Zillow stock dives ahead of earnings; analyst report says 66% of homes it bought are now ‘underwater’

Zillow Offers is the company’s “iBuyer” service that aims to digitize the homebuying experience from start to finish. (Zillow Photo)

A day ahead of its third quarter earnings report, Zillow Group’s stock took a hit on Wall Street as a new analyst report highlighted how many homes purchased by the company are now underwater.

Class A shares of Zillow Group stock were down 8.6% on Monday to close at $96.62.

The latest dive comes two weeks after the Seattle-based real estate company announced that it would not sign any new contracts to buy homes via its home-buying and selling service Zillow Offers. The company blamed a “backlog in renovations and operational capacity constraints” and stock dropped more than 10% on Oct. 18.

KeyBanc analyst Edward Yruma said in his new report that most of the homes the company had purchased — to fix up and flip — were now worth less than what Zillow paid for them.

“Zillow may have leaned into home acquisition at the wrong time, and we believe earnings may be at risk due to its current home inventory ($1.17 billion at 2Q21),” Yruma wrote in a note to clients, as reported by MarketWatch.

Yruma’s note said an analysis of 650 homes in Zillow’s inventory found that 66% are currently listed below the purchase price at an average discount of 4.5%. Cities with the highest percentage of homes in this situation include San Diego (94.3%), Phoenix (93.4%) and Mesa, Ariz. (92.6%).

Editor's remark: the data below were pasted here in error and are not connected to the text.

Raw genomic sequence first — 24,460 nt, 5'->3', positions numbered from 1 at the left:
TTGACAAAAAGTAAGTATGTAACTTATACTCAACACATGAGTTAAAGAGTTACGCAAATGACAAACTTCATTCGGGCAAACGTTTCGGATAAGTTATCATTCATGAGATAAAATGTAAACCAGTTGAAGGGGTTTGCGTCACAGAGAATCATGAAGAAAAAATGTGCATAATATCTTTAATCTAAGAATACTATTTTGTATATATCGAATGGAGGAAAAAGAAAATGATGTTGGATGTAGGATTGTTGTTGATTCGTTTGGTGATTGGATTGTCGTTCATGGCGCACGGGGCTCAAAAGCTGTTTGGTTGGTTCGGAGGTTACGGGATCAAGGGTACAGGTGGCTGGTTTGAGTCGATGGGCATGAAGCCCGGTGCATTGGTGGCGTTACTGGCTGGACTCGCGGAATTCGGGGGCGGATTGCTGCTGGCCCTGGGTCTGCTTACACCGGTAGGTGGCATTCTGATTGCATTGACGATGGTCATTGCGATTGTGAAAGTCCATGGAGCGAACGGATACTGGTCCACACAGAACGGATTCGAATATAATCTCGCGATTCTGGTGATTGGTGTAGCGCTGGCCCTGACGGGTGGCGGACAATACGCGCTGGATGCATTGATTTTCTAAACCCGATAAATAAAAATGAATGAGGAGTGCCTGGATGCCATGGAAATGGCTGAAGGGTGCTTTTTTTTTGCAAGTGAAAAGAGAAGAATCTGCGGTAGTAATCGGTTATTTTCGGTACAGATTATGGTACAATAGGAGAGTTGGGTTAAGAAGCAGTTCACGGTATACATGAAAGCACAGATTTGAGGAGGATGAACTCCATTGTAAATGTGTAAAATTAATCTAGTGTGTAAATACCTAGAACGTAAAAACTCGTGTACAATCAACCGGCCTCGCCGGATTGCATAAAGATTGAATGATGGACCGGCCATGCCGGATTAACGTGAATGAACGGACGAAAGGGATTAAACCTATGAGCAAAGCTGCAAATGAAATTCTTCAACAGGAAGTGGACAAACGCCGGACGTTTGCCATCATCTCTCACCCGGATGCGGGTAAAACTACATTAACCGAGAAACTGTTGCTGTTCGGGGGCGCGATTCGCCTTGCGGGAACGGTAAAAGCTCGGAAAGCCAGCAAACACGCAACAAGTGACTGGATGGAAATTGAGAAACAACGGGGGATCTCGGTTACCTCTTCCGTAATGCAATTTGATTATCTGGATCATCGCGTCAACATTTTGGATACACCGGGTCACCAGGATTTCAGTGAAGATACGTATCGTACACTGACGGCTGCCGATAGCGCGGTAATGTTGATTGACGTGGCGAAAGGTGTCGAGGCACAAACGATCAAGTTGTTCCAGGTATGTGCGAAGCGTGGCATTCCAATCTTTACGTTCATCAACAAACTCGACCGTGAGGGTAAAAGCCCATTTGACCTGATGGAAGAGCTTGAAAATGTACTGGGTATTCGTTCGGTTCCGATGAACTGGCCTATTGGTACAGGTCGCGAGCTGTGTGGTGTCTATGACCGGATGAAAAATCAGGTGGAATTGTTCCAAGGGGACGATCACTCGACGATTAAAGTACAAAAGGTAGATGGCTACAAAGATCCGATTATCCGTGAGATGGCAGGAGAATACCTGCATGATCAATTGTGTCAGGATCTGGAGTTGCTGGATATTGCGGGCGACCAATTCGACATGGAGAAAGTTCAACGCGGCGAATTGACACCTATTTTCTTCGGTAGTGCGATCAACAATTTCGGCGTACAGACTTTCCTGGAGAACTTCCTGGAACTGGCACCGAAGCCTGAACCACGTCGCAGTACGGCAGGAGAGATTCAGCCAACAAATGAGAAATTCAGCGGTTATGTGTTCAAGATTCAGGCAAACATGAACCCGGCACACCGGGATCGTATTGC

Zillow Offers is the company’s “iBuyer” service that aims to digitize the homebuying experience from start to finish and accelerate the entire process. It competes with other iBuyer services from Opendoor, OfferPad, and Redfin, among others.

Bloomberg reported Monday that Zillow is looking to sell about 7,000 homes as it seeks to recover from a fumble in its high-tech home-flipping business which saw it buy too many houses. The company is seeking roughly $2.8 billion for the houses.

Wedbush analysts Ygal Arounian and Chad Larkin said last month that the Zillow’s pause in home buying “leaves many unanswered questions in the near term” and as a result, Zillow will “cede material market share to its peers.”

Zillow — now valued at $24 billion — will report third quarter earnings Tuesday afternoon. Check back with GeekWire for details.

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